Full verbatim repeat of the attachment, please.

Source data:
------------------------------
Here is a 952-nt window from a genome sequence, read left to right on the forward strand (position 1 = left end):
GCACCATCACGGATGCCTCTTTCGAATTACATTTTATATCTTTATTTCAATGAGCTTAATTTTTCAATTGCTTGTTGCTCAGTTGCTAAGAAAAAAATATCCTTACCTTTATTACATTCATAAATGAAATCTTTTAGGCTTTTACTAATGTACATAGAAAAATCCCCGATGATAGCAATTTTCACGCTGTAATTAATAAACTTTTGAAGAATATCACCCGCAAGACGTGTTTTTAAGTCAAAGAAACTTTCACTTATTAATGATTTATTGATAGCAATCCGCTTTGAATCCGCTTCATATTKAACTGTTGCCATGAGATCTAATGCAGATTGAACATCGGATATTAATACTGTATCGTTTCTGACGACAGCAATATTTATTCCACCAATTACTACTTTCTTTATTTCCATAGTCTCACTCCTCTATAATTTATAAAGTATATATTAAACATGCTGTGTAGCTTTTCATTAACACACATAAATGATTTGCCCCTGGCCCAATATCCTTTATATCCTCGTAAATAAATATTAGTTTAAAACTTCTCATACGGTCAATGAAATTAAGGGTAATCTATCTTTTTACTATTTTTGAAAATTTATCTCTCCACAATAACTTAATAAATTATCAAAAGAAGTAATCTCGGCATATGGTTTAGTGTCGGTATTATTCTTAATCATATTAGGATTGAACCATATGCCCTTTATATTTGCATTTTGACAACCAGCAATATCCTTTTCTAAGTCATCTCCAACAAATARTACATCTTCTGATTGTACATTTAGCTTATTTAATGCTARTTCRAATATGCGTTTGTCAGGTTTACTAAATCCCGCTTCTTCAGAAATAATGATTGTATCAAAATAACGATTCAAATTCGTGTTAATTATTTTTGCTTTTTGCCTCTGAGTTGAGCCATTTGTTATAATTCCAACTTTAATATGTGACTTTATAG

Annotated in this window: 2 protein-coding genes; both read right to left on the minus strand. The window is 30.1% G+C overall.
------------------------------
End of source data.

Here is a 952-nt window from a genome sequence, read left to right on the forward strand (position 1 = left end):
GCACCATCACGGATGCCTCTTTCGAATTACATTTTATATCTTTATTTCAATGAGCTTAATTTTTCAATTGCTTGTTGCTCAGTTGCTAAGAAAAAAATATCCTTACCTTTATTACATTCATAAATGAAATCTTTTAGGCTTTTACTAATGTACATAGAAAAATCCCCGATGATAGCAATTTTCACGCTGTAATTAATAAACTTTTGAAGAATATCACCCGCAAGACGTGTTTTTAAGTCAAAGAAACTTTCACTTATTAATGATTTATTGATAGCAATCCGCTTTGAATCCGCTTCATATTKAACTGTTGCCATGAGATCTAATGCAGATTGAACATCGGATATTAATACTGTATCGTTTCTGACGACAGCAATATTTATTCCACCAATTACTACTTTCTTTATTTCCATAGTCTCACTCCTCTATAATTTATAAAGTATATATTAAACATGCTGTGTAGCTTTTCATTAACACACATAAATGATTTGCCCCTGGCCCAATATCCTTTATATCCTCGTAAATAAATATTAGTTTAAAACTTCTCATACGGTCAATGAAATTAAGGGTAATCTATCTTTTTACTATTTTTGAAAATTTATCTCTCCACAATAACTTAATAAATTATCAAAAGAAGTAATCTCGGCATATGGTTTAGTGTCGGTATTATTCTTAATCATATTAGGATTGAACCATATGCCCTTTATATTTGCATTTTGACAACCAGCAATATCCTTTTCTAAGTCATCTCCAACAAATARTACATCTTCTGATTGTACATTTAGCTTATTTAATGCTARTTCRAATATGCGTTTGTCAGGTTTACTAAATCCCGCTTCTTCAGAAATAATGATTGTATCAAAATAACGATTCAAATTCGTGTTAATTATTTTTGCTTTTTGCCTCTGAGTTGAGCCATTTGTTATAATTCCAACTTTAATATGTGACTTTATAG

Annotated in this window: 2 protein-coding genes; both read right to left on the minus strand. The window is 30.1% G+C overall.